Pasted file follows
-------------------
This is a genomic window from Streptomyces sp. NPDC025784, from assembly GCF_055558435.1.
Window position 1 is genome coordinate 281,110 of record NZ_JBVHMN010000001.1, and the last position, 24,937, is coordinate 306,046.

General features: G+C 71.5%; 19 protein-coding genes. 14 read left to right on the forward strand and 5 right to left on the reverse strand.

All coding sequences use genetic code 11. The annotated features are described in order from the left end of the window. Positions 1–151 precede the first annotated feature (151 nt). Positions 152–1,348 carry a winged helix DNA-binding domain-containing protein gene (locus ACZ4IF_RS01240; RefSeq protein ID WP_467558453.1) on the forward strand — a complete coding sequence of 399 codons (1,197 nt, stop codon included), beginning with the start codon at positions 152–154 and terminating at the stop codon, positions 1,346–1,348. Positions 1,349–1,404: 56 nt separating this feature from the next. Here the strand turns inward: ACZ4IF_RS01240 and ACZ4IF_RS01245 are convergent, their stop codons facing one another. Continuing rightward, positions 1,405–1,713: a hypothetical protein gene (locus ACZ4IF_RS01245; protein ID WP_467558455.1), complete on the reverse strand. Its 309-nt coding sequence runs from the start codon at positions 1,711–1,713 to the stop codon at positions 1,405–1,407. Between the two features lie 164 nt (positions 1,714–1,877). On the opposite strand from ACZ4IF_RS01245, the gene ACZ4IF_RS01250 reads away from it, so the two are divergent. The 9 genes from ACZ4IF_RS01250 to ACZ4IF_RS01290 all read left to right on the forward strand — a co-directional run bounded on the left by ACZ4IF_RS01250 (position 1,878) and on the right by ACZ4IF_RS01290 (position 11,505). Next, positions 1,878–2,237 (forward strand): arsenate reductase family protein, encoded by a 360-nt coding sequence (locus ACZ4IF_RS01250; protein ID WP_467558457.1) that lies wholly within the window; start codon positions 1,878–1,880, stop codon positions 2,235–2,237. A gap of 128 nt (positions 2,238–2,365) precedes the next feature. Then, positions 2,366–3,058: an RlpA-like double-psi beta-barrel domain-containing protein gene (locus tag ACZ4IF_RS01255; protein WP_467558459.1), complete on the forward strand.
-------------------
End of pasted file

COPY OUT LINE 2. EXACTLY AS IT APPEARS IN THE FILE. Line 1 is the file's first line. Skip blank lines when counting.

Window position 1 is genome coordinate 281,110 of record NZ_JBVHMN010000001.1, and the last position, 24,937, is coordinate 306,046.